In any event, the provisions of § 751, like the provisions of § 753, literally apply only to stay applications "before a warrant is issued" (see Errigo v. Diomede, 14 Misc 3d 988, 991; NYCHA v. Witherspoon, 12 Misc 3d 899, 905).
Post-warrant stay applications accordingly are governed by the more general provisions of CPLR 2201 and traditional equitable principles (Canigiani v. Deptula, 59 Misc 2d 401 [Niehoff, J]). This is not to suggest that there are no limits upon the exercise of the Court's discretion. Both within and outside the City of New York, judges are cognizant that "there must be some limitations on their discretion to stay issuance and/or execution of a warrant" (see NYCHA v. Witherspoon, supra). But it is equally well-established that judges retain the equitable power to "mold . . . relief to accord with the exigencies of the case" (see Newman v. Sherbar Dev. Co., 47 AD2d 648 [2d Dept.], discussed in NYCHA v. Witherspoon, supra, at 908).
Accordingly, the Court rejects petitioner's contention that the Court's authority is limited by the RPAPL. To the contrary, the Court's power to act is firmly grounded in CPLR 2201 as made applicable under §212 of the Uniform District Court Act (see Canigiani v. Deptula, supra). Notwithstanding the earlier order of the Court extending the warrant's execution date only until March 10, 2009, the respondent made a proper application for "more time" which the Court, in its discretion, granted by order to show cause, pending further proceedings before Judge Fairgrieve.
Based upon the Court's review of the facts set forth in Ms. Lawrence's moving affidavit, and the papers contained in the court file, it concluded that exigent circumstances were clearly presented. Moreover, petitioner, on this application, provides the Court with no reason to reconsider its discretionary decision. Not a single fact alleged by Ms. Lawrence is challenged by petitioner.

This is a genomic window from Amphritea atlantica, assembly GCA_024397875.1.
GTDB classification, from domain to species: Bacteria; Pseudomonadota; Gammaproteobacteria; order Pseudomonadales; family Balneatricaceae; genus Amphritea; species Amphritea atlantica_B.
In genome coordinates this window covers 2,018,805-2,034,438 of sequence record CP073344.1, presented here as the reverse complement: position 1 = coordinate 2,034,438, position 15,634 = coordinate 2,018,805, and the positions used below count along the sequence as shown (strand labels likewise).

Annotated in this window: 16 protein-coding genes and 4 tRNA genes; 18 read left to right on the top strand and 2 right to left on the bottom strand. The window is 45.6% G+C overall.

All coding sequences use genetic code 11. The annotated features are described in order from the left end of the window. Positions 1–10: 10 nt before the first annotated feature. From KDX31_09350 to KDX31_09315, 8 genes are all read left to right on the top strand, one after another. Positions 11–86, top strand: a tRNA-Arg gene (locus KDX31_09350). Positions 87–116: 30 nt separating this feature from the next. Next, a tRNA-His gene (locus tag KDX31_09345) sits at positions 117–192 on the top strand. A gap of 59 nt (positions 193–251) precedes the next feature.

Considering Ms. Lawrence's decades-long occupancy of the subject premises (dating back to 1990), the circumstances under which the premises were lost and then sold to petitioner for $500.00, respondent's need to care for her 92 year old mother, her mother's dementia, the practical difficulties she has encountered arranging for nursing home care for her mother, and her apparently good-faith, honest request for "more time", the Court believes it can properly afford respondent a reasonable amount of additional time to locate suitable accommodations for herself and her mother without violating petitioner's rights or the Court's oath of office (Canigiani v. Deptula, supra). If, upon the return date of the motion, it appears that respondent will not then be able to make a firm commitment regarding the date she will be able to vacate the premises, petitioner may apply to the Court for an appropriate order respecting use and occupancy and/or execution of the warrant of eviction, subject to the Court's overall judgment and discretion.
For the foregoing reasons, petitioner's request for an ex-parte order vacating the Court's order to show cause is DENIED.